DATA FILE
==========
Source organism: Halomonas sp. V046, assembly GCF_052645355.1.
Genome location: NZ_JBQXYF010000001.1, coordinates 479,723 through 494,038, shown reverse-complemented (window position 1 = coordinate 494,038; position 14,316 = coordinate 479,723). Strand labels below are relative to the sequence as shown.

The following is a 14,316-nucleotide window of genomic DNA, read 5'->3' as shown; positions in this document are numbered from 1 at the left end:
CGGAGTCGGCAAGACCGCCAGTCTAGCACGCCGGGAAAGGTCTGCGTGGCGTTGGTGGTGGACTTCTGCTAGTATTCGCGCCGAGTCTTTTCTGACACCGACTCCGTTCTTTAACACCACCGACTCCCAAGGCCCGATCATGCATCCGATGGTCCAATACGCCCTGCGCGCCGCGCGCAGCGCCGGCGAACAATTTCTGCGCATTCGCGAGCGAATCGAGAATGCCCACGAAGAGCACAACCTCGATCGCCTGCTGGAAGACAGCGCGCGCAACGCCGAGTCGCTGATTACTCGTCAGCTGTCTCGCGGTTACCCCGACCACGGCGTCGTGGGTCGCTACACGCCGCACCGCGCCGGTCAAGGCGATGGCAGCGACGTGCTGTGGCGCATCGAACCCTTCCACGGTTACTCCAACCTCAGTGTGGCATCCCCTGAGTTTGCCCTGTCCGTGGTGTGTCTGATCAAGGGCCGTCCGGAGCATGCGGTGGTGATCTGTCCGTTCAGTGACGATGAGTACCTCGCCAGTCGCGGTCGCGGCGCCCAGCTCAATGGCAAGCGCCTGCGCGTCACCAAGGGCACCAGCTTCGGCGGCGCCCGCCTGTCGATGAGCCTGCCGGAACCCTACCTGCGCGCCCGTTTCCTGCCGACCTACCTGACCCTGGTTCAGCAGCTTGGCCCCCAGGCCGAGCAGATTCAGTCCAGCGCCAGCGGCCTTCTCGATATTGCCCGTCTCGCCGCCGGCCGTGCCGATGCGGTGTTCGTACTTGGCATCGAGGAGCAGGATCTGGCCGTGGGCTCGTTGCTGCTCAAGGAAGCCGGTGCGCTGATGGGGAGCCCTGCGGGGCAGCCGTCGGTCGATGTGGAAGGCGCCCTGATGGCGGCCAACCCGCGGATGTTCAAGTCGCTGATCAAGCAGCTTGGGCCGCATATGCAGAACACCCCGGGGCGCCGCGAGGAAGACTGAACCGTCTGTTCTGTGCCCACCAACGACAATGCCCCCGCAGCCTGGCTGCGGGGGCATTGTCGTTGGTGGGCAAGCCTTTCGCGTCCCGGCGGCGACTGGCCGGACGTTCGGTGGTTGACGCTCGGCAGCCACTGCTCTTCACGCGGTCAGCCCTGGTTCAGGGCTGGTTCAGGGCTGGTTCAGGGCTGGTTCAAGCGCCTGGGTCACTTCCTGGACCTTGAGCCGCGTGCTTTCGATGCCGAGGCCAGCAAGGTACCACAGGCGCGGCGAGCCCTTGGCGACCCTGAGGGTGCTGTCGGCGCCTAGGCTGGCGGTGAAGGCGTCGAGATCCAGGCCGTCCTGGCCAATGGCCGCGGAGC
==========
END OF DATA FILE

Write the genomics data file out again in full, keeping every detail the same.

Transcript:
Source organism: Halomonas sp. V046, assembly GCF_052645355.1.
Genome location: NZ_JBQXYF010000001.1, coordinates 479,723 through 494,038, shown reverse-complemented (window position 1 = coordinate 494,038; position 14,316 = coordinate 479,723). Strand labels below are relative to the sequence as shown.

The following is a 14,316-nucleotide window of genomic DNA, read 5'->3' as shown; positions in this document are numbered from 1 at the left end:
CGGAGTCGGCAAGACCGCCAGTCTAGCACGCCGGGAAAGGTCTGCGTGGCGTTGGTGGTGGACTTCTGCTAGTATTCGCGCCGAGTCTTTTCTGACACCGACTCCGTTCTTTAACACCACCGACTCCCAAGGCCCGATCATGCATCCGATGGTCCAATACGCCCTGCGCGCCGCGCGCAGCGCCGGCGAACAATTTCTGCGCATTCGCGAGCGAATCGAGAATGCCCACGAAGAGCACAACCTCGATCGCCTGCTGGAAGACAGCGCGCGCAACGCCGAGTCGCTGATTACTCGTCAGCTGTCTCGCGGTTACCCCGACCACGGCGTCGTGGGTCGCTACACGCCGCACCGCGCCGGTCAAGGCGATGGCAGCGACGTGCTGTGGCGCATCGAACCCTTCCACGGTTACTCCAACCTCAGTGTGGCATCCCCTGAGTTTGCCCTGTCCGTGGTGTGTCTGATCAAGGGCCGTCCGGAGCATGCGGTGGTGATCTGTCCGTTCAGTGACGATGAGTACCTCGCCAGTCGCGGTCGCGGCGCCCAGCTCAATGGCAAGCGCCTGCGCGTCACCAAGGGCACCAGCTTCGGCGGCGCCCGCCTGTCGATGAGCCTGCCGGAACCCTACCTGCGCGCCCGTTTCCTGCCGACCTACCTGACCCTGGTTCAGCAGCTTGGCCCCCAGGCCGAGCAGATTCAGTCCAGCGCCAGCGGCCTTCTCGATATTGCCCGTCTCGCCGCCGGCCGTGCCGATGCGGTGTTCGTACTTGGCATCGAGGAGCAGGATCTGGCCGTGGGCTCGTTGCTGCTCAAGGAAGCCGGTGCGCTGATGGGGAGCCCTGCGGGGCAGCCGTCGGTCGATGTGGAAGGCGCCCTGATGGCGGCCAACCCGCGGATGTTCAAGTCGCTGATCAAGCAGCTTGGGCCGCATATGCAGAACACCCCGGGGCGCCGCGAGGAAGACTGAACCGTCTGTTCTGTGCCCACCAACGACAATGCCCCCGCAGCCTGGCTGCGGGGGCATTGTCGTTGGTGGGCAAGCCTTTCGCGTCCCGGCGGCGACTGGCCGGACGTTCGGTGGTTGACGCTCGGCAGCCACTGCTCTTCACGCGGTCAGCCCTGGTTCAGGGCTGGTTCAGGGCTGGTTCAGGGCTGGTTCAAGCGCCTGGGTCACTTCCTGGACCTTGAGCCGCGTGCTTTCGATGCCGAGGCCAGCAAGGTACCACAGGCGCGGCGAGCCCTTGGCGACCCTGAGGGTGCTGTCGGCGCCTAGGCTGGCGGTGAAGGCGTCGAGATCCAGGCCGTCCTGGCCAATGGCCGCGGAGC